September 11 in Europe this year

Trip Start Apr 15, 2003
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Trip End Sep 01, 2011


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Flag of Belgium  ,
Tuesday, September 23, 2003

We're still working on the t-pod from our trip to Belgium. There's so much to share and we're trying to be as concise as possible without losing too much detail, so it's taking some time. Hopefully by the weekend an update will be available. Meanwhile, we would like to share our experience of September 11 in Europe.

September 11 was on the Thursday of our vacation, so we had been in Belgium for almost a week. Belgium has two official languages, Flemish (similar to Dutch) and French. One implication of this is that there is very little English language TV. It's mostly French or Dutch. This, combined with the fact that we had been staying at hotels and B&Bs without TV or TV channels in English, meant that we were very out of touch with what was happening back in the US and what was being done to remember Sept. 11. We were feeling very removed and really missed the ability to flip on the TV to any station at any time during the several days surrounding the events and find out what was happening.

The day before we had spent most of the day in Maastrich, a town in the southern tip of the Netherlands which dips down between Germany and Belgium. Late in the day, after surveying the hotel options and not finding anything that made us want to stay, we decided to drive closer to the next brewery which was in an abbey (Abbaye Val-Dieu). We ended up in the middle of farm country at a B&B only 2 km from the abbey. That night we went to the abbey restaurant but arrived at 9:15 and they had stopped serving at 9:00. The abbey itself was beautifully lit up, so we at least got to see it at night and also know exactly where to go the following day.

But, we were now in the middle of nowhere at 9:30 at night looking for dinner. On the smaller roads in Belgium there are little signs that point to attractions such as restaurants and lodging. So, we followed a couple of the restaurant pointers. All were closed. Finally we decided to drive to the next town, Aubel, and look for a restaurant there. We found a local pub - the only place open - where we could get what looked like Stouffer's French Bread pizza. We were really in the middle of nowhere.

The area around Aubel is very agricultural and is the beginning of the foothills to the Ardennes Forest, so it has beautiful rolling countryside.



On the morning of September 11, we borrowed bikes from the B&B and rode over to the abbey and on to the town of Aubel (where we had dinner the previous night).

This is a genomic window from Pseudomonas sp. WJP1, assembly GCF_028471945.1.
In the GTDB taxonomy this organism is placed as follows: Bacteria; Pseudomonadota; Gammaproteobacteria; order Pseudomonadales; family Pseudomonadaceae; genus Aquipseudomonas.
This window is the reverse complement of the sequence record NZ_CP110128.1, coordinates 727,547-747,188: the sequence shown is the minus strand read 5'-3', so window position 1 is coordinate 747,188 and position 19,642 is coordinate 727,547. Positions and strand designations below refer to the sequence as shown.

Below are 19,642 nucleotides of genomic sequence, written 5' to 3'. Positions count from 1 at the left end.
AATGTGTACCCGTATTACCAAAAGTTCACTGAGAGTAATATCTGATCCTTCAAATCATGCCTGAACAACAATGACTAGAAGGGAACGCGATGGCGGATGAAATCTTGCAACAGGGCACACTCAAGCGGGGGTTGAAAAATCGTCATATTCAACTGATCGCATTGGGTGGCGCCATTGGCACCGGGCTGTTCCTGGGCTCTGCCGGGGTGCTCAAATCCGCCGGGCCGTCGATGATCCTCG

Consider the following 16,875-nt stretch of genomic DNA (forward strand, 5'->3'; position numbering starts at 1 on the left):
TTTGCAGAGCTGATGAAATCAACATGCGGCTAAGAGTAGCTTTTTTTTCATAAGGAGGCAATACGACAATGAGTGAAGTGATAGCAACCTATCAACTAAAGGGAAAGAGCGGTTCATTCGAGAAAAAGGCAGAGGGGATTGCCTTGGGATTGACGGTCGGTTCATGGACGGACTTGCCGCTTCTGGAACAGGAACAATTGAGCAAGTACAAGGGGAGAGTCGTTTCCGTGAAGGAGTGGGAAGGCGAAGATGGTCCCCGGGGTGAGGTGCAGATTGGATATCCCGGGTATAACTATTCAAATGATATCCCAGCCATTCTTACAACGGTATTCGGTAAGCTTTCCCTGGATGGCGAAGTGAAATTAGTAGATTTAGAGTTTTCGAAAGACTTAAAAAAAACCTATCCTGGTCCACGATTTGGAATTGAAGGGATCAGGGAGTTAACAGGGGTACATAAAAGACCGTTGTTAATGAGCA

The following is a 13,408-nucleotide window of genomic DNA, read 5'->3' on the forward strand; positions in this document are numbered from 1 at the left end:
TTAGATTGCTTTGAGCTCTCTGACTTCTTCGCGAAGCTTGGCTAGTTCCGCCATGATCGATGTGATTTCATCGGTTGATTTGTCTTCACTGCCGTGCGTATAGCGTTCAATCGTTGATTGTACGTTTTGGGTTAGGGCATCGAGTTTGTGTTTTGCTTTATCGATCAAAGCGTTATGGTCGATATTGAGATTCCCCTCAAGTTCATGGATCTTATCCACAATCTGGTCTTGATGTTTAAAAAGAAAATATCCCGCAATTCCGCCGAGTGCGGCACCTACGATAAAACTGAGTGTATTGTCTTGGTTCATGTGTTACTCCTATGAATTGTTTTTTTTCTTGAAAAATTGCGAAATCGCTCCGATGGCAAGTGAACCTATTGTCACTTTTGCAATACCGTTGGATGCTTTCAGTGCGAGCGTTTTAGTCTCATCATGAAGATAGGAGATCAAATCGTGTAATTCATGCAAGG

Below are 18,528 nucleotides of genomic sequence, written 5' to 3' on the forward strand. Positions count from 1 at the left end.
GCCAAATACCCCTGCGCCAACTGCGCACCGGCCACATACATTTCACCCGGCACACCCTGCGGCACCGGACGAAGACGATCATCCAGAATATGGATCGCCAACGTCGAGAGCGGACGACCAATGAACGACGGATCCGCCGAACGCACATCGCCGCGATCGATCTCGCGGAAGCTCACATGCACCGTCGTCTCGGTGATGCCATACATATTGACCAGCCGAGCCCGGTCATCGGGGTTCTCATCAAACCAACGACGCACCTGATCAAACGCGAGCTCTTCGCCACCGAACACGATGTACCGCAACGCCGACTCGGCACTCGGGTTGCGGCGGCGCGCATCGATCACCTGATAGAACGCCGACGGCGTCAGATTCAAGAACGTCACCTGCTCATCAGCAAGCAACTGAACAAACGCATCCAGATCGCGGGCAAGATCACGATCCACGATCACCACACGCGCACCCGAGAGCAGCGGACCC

We were surprised when we got there and saw American flags hanging on several buildings. Chris, the investigator, went to investigate and was surprised to discover that the town of Aubel and surrounding area had been liberated by the Americans from the Germans on September 11, 1944! So on this day they commemorate September 11 and hang American flags! It made both of us feel that something good and worthwhile happened on September 11.



It was also really neat to be reminded of America on that day as we really didn't have any sense of what was going on back home to mark the day and we were feeling very removed. So riding into a small town in Belgium and seeing our flag hanging (probably 5-6 of them!) was very special.




Near Aubel is the World War II Henri-Chapelle American Cemetery and Memorial. Here rests 7,989 American military Dead, most of who gave their lives during the advance of the American Armed Forces into Germany during World War II. In general, we've noticed that gardens, parks, lawns and other greenery in Europe, including at the memorial sites, is very natural. There is minimal use of pesticides and herbicides, so things are quite beautiful in a very natural sort of way. This cemetery and memorial outside of Aubel was completely different. Like most things American, it was HUGE. The lawn was perfectly manicured - not a weed in site. It was gorgeous. The flag was flying at half-staff for September 11. Again, a wonderful way to feel a little more connected to home on this very significant day.



Here is a view from the memorial/cemetary:




This day was packed with lots of driving on backcountry roads. We saw lots of rolling farmland, the Ardennes Forest, and town of Bastogne that was made famous during the Battle of the Bulge in late 1944. We'll include the visit to Bastogne in our next travelpod covering the rest of our trip to Belgium.
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